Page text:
The current 2009 data (as reported 2010) from the Utah Department of Health show that Intermountain's average inpatient charges are 10% lower than those of other Utah providers.
Our outpatient surgery charges are 33% lower on average according to the most recent data (2008). Some critics have argued that charges don't matter, since virtually no insurer pays what healthcare providers charge.
While it's true that those with insurance are shielded from hospital charges, the uninsured aren't. Intermountain's lower charges are a benefit to Utah's uninsured, variously estimated at roughly 300,000 to 389,000 Utahns (2010 data).
We offer uninsured patients discounts up to 40% on the care they receive, on most lines of service. That includes:
- An automatic 25% discount;
- An additional 5% discount for payment within 30 days of discharge (total discount: 30%); or,
- An additional 15% discount for pre-payment of estimated charges (total discount: 40%).
Some exclusions may apply, as identified in Intermountain's policies and/or procedures.
Utah's Health Insurance Premiums
For those who do have insurance, Utah's health insurance premiums are also comparatively low:
An August 2011 report from the Kaiser Family Foundation found that Utah's average monthly per-person health insurance premium in the individual market is below the national average.
The average monthly per-person premium in Utah in 2010 was $173. The national average was $215. Alabama ($136), California ($157), Arkansas ($163), Idaho ($167), and Delaware ($169) had the lowest average monthly premiums in the country, while Vermont and Massachusetts were among the highest (both had average per-member premiums over $400 per month).
Average Per-Person Monthly Premiums in the Individual Market, 2010
|| U.S. Average
| State Average Premium
The report reflects average premiums for plans sold to individuals and excludes employer-based plans, public plans, and other products. However, Kaiser says the results are a useful indicator of insurance affordability: "Given the fragmentation of the market and the lack of public data available about individual insurance premiums across the nation, the analysis provides an important baseline that consumers and policymakers can use to gauge the state of insurance affordability prior to the full implementation of health reform."
There are a variety of reasons why premiums might vary, the report stated. They include:
- Plans' effectiveness at controlling costs
- Plan benefits
- Healthcare costs
- Patient cost-sharing required
- Cost of living
- State demographics
- Risk pools: In some states that have instituted insurance market reforms-such as Massachusetts, New York, and New Jersey-people with pre-existing conditions are allowed to enroll, which puts upward pressure on premiums, the study said. Meanwhile, states that allow medical underwriting may feel less pressure because the risk pools include a healthier-than-average population.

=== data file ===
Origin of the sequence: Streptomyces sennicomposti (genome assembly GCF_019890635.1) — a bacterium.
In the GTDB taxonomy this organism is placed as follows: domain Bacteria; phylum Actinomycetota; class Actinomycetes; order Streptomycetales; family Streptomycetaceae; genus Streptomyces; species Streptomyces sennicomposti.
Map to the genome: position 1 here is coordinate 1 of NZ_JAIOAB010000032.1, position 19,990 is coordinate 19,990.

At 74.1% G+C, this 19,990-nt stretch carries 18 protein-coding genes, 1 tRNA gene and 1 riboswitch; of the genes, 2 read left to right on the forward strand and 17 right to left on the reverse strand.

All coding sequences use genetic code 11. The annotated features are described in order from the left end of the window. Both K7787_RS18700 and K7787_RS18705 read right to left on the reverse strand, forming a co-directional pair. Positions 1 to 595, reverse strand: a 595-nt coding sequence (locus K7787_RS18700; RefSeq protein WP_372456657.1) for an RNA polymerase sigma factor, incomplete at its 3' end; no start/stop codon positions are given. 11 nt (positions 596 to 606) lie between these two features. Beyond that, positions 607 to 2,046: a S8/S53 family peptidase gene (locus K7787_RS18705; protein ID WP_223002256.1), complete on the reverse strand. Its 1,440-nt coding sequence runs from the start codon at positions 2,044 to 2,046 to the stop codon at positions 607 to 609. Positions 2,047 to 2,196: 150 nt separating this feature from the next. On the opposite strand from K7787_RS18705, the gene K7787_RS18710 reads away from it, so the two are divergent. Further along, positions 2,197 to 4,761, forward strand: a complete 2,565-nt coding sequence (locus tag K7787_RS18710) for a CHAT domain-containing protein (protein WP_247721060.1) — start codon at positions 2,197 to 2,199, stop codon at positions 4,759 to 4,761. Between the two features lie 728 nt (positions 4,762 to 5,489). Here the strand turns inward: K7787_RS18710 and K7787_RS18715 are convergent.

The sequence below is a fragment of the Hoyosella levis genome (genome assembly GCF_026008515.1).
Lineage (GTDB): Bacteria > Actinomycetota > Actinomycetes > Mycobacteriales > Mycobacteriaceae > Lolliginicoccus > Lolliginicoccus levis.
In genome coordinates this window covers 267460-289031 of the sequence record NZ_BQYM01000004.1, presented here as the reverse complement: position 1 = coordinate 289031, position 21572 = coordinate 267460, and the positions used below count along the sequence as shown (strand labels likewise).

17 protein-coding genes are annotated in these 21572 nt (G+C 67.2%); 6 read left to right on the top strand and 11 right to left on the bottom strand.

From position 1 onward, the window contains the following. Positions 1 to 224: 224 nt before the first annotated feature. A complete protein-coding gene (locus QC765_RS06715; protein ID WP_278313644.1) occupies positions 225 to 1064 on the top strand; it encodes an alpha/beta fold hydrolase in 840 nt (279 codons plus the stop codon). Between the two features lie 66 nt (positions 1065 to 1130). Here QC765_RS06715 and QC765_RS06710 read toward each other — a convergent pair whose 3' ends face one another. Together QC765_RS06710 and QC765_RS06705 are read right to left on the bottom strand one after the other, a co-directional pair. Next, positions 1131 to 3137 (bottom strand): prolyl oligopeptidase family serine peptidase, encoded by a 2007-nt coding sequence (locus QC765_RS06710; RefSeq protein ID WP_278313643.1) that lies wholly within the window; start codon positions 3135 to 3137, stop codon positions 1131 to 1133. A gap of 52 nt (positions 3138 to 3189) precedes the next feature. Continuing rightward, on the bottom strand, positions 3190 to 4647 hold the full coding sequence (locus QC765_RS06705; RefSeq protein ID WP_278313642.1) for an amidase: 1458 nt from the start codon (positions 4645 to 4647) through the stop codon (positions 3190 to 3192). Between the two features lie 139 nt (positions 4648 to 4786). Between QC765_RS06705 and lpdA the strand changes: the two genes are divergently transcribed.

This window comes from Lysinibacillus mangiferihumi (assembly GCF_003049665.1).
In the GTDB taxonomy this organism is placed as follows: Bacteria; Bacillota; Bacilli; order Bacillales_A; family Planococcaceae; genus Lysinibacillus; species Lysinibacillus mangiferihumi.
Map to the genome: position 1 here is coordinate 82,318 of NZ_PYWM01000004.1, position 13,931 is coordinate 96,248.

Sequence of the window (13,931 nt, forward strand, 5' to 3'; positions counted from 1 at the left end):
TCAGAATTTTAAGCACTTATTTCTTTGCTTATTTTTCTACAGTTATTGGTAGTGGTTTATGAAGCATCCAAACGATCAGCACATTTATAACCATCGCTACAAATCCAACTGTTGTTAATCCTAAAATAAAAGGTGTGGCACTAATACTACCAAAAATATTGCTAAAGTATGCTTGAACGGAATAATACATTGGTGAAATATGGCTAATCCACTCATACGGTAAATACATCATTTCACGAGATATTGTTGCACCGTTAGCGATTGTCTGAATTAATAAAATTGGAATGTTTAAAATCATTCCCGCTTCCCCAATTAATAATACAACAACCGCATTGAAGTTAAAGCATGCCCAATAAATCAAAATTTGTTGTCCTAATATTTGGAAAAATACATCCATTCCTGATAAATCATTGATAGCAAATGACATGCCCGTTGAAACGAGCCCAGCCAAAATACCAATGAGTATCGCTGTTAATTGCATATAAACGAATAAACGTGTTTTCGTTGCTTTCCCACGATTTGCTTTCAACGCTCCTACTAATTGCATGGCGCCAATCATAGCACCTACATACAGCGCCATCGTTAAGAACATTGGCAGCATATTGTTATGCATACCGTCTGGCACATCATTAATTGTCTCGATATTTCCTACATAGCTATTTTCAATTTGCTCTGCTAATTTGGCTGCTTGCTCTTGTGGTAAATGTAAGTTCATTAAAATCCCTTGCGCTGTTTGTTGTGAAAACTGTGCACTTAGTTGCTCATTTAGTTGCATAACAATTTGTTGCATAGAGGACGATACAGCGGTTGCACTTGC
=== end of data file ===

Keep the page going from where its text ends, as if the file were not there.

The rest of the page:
The study also included a caveat to its findings: "Though premiums are lower in some states, the people enrolled in these plans may have to pay higher deductibles or copayments that offset the savings in premiums," it stated. "Thus, the map does not take into account the relative protection offered by the plans."
The Kaiser report is consistent with other evidence indicating the relative affordability of health insurance in Utah. For example, the federal Agency for Healthcare Research and Quality (AHRQ) conducts a Medical Expenditure Panel Survey that includes an Insurance Component. In this survey, Utah has been consistently below the U.S. average and among the lowest states in terms of average premiums for individuals and families. A 2006 study commissioned by the Utah legislature also found Utah health premiums to be lower compared to the "Neighboring States Benchmark" and the "Healthy States Benchmark."
SelectHealth contributes to Utah's positive performance. SelectHealth is known for its excellent service, high member satisfaction, and efficiency. For example, measuring administrative costs as a percentage of insurance premiums plus self-funded claims volume, SelectHealth's administrative expenses average between 10 percent and 11 percent. The national average is about 13 percent.
SelectHealth consistently ranks as the overall leader among similar Utah health plans in terms of the Healthcare Effectiveness Data and Information Set (HEDIS) metrics. Moreover, high member satisfaction is demonstrated by the annual surveys of plan members conducted by the Utah Department of Health. Another indication of member satisfaction is the proprietary J.D. Power and Associates 2010-2011 U.S. Member Health Insurance Plan StudiesSM in which SelectHealth received the highest numerical score among commercial health plans in the Arizona-Utah region. The 2011 study was based on 33,039 total member responses, measuring six plans (excluding Medicare and Medicaid) in the Arizona-Utah Region.